3. 9th Street Hats 'Sinatra' Classic Fedora
Of all the hats on my list, this is the one that most perfectly captures that Sinatra vibe. It's cool, dark, classic, and capable of adding another layer of agelessness to any older man's look. If you're an older man like me, you may get a little tired of watching all of these youngsters walking around in their fedoras and trilbys—that's natural! But set this hat on your dome and you'll immediately feel your age, in the best possible way—as a source of power, grace, and wisdom. Not many hats can do that. This one can.
But don't take it from me. Take it from an older man who took the time to review this hat on Amazon.com:
"This is my first grown-up hat, and I'm 57 years of age. Looking for something from the 50s look so I took a shot at this hat, and let me tell you this hat is a home-run. I recommend anyone looking for a nice hat -- this is the hat to get."
4. Belfry Gangster 100% Wool Stain Resistant Crushable Dress Fedora
Belfry makes great hats, pure and simple. This one is no exception. It's a solid, classic fedora in 100% wool, stain-resistant and crushable, so when you take it off and shove it in the chest of some goon who's harassing your lady, and when, unfortunately, that goon's blood happens to spill on your nice new brim, it's something less than a tragedy. For you, not the goon.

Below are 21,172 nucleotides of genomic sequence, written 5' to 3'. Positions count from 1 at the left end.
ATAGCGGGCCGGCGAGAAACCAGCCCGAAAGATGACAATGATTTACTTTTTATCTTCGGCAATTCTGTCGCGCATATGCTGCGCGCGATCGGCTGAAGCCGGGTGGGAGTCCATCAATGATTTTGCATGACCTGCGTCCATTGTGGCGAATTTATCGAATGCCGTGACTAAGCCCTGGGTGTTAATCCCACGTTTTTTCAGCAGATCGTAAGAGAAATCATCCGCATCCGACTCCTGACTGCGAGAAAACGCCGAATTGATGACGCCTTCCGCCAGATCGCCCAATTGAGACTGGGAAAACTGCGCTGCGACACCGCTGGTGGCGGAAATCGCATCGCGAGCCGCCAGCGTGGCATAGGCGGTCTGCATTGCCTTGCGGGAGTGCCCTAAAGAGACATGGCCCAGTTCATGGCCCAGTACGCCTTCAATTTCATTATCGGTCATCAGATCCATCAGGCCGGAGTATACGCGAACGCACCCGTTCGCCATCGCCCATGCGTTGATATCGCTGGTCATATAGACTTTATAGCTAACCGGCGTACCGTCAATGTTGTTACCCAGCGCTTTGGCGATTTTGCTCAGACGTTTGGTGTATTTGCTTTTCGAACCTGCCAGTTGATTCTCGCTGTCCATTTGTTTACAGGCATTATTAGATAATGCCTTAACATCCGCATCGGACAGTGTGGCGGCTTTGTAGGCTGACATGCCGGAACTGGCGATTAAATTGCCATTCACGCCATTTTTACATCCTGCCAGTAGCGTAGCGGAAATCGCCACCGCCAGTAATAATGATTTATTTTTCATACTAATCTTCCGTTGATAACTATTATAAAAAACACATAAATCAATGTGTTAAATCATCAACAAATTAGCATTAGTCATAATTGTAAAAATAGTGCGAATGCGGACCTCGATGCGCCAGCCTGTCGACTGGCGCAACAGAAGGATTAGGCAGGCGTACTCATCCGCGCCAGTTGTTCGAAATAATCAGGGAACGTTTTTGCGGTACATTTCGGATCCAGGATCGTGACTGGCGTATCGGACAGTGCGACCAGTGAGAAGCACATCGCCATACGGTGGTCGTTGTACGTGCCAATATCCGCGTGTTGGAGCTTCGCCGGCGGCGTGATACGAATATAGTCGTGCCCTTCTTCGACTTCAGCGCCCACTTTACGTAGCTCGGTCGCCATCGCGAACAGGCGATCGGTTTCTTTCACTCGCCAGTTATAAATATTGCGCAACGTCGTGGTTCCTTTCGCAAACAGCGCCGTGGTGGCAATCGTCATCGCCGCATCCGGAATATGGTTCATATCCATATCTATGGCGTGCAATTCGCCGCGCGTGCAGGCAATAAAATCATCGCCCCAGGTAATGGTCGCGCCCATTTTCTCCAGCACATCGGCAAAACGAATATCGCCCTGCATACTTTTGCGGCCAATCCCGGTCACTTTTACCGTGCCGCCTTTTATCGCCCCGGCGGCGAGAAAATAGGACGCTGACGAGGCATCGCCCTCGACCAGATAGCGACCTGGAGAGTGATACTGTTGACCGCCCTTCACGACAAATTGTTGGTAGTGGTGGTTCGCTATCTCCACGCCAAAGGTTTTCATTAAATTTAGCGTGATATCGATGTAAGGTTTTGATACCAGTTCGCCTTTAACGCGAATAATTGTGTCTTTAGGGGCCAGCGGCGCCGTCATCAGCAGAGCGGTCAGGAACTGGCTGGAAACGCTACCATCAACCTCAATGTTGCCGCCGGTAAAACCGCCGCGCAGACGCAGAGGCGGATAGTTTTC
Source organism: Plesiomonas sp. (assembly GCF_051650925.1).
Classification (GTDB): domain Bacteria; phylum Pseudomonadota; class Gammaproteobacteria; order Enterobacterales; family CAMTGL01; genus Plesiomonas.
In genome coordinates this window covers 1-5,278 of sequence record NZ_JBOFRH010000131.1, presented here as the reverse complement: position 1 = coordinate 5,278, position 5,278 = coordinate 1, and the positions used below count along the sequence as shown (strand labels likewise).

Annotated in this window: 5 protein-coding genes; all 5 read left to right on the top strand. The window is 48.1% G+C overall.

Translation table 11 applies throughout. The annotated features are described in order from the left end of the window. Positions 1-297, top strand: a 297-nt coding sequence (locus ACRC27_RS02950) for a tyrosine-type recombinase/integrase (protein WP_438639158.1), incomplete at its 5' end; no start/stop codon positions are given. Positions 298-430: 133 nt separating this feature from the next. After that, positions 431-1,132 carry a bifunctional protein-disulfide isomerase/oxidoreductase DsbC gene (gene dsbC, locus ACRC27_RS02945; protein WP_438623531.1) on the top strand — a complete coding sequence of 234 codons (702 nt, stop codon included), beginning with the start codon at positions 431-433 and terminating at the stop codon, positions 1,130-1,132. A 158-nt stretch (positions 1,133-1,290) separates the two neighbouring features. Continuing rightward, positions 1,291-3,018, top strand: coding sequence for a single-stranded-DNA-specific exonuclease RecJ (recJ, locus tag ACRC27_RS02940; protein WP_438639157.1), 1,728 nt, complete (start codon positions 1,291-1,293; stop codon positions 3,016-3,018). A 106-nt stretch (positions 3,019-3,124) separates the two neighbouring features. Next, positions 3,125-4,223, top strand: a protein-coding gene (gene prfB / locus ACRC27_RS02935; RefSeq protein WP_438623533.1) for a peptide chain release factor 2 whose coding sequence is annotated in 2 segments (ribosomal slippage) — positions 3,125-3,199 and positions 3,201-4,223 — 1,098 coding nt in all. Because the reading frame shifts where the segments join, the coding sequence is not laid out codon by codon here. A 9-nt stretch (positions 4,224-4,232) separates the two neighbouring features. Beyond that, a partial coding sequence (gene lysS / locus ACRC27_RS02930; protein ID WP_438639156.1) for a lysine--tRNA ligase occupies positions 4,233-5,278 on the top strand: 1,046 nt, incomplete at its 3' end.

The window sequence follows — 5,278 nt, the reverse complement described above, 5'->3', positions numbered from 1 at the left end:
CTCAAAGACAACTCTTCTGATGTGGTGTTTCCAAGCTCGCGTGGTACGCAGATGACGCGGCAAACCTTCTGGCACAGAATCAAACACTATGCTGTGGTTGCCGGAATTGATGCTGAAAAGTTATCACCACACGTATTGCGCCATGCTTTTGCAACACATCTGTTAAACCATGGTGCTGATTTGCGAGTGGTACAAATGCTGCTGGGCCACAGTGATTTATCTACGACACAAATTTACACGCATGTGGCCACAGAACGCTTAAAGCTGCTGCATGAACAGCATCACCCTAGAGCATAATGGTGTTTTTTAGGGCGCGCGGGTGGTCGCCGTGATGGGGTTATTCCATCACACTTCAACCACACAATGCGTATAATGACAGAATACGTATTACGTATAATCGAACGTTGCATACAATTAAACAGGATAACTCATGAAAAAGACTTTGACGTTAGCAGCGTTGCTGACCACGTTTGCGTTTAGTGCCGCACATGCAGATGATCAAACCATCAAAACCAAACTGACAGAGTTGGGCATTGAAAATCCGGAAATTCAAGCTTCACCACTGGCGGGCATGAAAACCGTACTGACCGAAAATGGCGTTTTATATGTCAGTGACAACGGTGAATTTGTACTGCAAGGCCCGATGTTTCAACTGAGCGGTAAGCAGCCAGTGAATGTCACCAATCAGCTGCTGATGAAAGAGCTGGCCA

- 100 percent wool body is soft, warm and perfect for cold-weather wear
- Offers excellent water and stain resistance
- Grosgrain sweatband to wick sweat and hold hat's shape
- Stylish 2 3/8-inch brim and a 4-inch C-Crown
- Crushable, packable design that bounces back to its original shape after long trips
...and when, unfortunately, that goon's blood happens to spill on your nice new brim, it's something less than a tragedy. For you, not the goon.
5. Belfry Striped Crushable Wool Trilby
Another wickedly cool Belfry hat, perfect for the older man. Everything that is detailed in the description above applies to this hat as well. A great hat for a great man (you know who you are).
Trilby versus Fedora: The fedora has a movable, or “snap” brim; the trilby, on the other hand, is made so that the brim is permanently fixed down, and usually the brim is set at a much more severe angle than the fedora.
6. Brixton Men's Messer Medium Brim Felt Fedora Hat
Finally, we finish up with a classic fedora. Nothing fancy, just a hat that I think is awesome, and would be an amazing addition to any older man's closet. Going out into the world demands a level of attention and energy that many older men are unwilling to devote, but you and me, we're different. Put this hat on your old man head and get out there—the youngsters need to see a confident, sexy, powerful old man wearing their style like it should be worn.
- Fedora Felt Hat Guide — Gentleman's Gazette
Learn all about the fedora hat; its history, quality hallmarks, what to buy & what to avoid, and how to wear this great felt hat so you look your best